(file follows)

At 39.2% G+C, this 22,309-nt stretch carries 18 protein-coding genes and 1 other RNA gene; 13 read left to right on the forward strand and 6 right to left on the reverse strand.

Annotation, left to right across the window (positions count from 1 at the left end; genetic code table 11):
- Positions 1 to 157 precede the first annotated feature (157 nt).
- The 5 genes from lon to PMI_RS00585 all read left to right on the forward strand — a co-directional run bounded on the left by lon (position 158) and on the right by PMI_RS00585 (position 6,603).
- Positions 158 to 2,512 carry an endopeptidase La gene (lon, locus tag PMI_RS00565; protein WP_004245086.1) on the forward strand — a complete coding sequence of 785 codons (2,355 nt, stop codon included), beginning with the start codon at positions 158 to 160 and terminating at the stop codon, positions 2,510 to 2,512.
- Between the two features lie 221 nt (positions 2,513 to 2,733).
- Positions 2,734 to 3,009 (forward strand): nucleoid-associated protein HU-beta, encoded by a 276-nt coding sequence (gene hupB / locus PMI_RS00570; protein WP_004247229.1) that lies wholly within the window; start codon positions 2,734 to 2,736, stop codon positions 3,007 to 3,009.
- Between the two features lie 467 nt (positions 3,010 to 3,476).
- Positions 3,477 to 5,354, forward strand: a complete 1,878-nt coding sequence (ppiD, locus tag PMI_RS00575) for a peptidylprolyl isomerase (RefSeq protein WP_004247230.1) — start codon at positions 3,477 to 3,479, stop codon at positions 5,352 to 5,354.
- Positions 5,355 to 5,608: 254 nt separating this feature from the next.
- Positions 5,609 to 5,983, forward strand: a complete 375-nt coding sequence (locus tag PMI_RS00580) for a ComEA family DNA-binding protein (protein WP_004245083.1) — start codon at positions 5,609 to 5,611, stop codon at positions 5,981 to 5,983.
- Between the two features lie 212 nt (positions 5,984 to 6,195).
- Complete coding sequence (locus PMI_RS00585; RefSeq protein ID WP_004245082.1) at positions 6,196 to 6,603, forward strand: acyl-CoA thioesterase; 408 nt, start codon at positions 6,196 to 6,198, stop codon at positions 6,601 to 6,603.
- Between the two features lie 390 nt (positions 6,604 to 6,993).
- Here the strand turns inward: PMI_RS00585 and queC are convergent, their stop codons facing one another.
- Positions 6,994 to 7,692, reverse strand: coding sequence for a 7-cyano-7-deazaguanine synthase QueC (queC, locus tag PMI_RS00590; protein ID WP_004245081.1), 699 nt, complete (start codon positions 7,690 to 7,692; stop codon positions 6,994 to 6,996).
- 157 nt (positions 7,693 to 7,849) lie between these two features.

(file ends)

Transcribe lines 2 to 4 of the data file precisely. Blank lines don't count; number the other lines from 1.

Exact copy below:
Annotation, left to right across the window (positions count from 1 at the left end; genetic code table 11):
- Positions 1 to 157 precede the first annotated feature (157 nt).
- The 5 genes from lon to PMI_RS00585 all read left to right on the forward strand — a co-directional run bounded on the left by lon (position 158) and on the right by PMI_RS00585 (position 6,603).